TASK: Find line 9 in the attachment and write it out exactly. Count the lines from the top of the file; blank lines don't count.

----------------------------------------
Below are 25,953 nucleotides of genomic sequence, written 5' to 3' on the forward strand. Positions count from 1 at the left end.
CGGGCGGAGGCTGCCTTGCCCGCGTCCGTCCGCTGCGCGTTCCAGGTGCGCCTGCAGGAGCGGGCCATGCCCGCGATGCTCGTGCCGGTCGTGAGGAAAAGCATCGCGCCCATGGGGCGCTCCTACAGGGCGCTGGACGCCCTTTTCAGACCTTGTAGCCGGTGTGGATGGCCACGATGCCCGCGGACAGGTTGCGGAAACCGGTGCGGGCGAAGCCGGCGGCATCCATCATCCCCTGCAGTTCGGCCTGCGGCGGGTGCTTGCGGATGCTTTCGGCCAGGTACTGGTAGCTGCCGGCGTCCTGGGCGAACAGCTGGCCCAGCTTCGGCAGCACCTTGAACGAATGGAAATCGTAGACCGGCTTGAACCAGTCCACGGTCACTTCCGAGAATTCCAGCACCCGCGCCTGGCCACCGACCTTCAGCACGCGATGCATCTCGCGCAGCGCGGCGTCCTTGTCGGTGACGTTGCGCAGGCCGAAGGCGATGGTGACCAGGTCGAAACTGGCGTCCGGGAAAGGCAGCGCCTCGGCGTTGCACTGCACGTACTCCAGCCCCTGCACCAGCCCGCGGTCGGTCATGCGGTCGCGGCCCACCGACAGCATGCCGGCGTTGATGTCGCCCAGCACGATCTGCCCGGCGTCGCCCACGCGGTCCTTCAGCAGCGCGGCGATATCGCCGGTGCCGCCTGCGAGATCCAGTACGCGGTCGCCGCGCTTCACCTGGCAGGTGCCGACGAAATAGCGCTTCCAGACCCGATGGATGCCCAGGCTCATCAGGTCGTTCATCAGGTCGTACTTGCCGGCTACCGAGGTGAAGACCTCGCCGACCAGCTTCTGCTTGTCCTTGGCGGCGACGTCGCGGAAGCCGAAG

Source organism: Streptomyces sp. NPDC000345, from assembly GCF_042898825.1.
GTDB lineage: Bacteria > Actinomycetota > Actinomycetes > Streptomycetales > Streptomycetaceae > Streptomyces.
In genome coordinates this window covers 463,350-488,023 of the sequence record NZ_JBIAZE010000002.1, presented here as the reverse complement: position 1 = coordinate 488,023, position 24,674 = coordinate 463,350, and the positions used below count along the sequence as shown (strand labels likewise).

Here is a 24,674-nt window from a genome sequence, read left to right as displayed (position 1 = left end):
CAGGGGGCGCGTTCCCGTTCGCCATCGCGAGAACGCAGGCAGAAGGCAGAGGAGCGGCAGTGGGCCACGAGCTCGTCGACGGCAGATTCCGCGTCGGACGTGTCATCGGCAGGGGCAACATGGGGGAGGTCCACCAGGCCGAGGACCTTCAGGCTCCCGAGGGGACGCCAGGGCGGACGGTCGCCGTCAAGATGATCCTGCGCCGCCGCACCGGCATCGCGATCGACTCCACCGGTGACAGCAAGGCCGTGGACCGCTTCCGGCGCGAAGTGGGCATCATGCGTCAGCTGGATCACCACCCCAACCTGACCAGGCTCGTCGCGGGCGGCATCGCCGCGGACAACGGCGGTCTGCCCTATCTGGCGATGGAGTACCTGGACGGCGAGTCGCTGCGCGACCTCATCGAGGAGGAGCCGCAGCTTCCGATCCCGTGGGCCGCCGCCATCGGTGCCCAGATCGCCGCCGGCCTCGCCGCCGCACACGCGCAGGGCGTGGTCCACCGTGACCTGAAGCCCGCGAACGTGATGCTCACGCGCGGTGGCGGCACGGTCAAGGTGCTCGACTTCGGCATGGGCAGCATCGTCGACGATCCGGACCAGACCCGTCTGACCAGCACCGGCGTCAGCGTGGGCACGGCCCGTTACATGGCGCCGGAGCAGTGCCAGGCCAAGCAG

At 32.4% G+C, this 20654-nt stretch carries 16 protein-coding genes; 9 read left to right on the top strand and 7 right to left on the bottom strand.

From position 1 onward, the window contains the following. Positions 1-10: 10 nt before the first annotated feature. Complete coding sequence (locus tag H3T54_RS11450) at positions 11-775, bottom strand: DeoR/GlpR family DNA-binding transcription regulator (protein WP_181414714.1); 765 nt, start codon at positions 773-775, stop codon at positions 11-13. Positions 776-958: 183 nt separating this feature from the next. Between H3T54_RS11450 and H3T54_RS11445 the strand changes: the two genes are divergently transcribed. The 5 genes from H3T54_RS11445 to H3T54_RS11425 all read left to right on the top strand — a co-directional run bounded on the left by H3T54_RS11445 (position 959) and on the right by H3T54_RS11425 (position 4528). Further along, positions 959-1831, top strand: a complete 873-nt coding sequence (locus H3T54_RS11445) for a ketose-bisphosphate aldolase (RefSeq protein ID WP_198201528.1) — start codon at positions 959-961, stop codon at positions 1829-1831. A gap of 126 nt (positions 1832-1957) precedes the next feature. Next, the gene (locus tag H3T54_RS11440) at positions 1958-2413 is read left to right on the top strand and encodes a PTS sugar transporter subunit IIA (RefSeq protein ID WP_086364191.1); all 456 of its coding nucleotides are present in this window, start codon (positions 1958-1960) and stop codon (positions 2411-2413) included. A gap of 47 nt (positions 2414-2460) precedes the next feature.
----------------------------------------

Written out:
From position 1 onward, the window contains the following. Positions 1-10: 10 nt before the first annotated feature. Complete coding sequence (locus tag H3T54_RS11450) at positions 11-775, bottom strand: DeoR/GlpR family DNA-binding transcription regulator (protein WP_181414714.1); 765 nt, start codon at positions 773-775, stop codon at positions 11-13. Positions 776-958: 183 nt separating this feature from the next. Between H3T54_RS11450 and H3T54_RS11445 the strand changes: the two genes are divergently transcribed. The 5 genes from H3T54_RS11445 to H3T54_RS11425 all read left to right on the top strand — a co-directional run bounded on the left by H3T54_RS11445 (position 959) and on the right by H3T54_RS11425 (position 4528). Further along, positions 959-1831, top strand: a complete 873-nt coding sequence (locus H3T54_RS11445) for a ketose-bisphosphate aldolase (RefSeq protein ID WP_198201528.1) — start codon at positions 959-961, stop codon at positions 1829-1831. A gap of 126 nt (positions 1832-1957) precedes the next feature. Next, the gene (locus tag H3T54_RS11440) at positions 1958-2413 is read left to right on the top strand and encodes a PTS sugar transporter subunit IIA (RefSeq protein ID WP_086364191.1); all 456 of its coding nucleotides are present in this window, start codon (positions 1958-1960) and stop codon (positions 2411-2413) included. A gap of 47 nt (positions 2414-2460) precedes the next feature.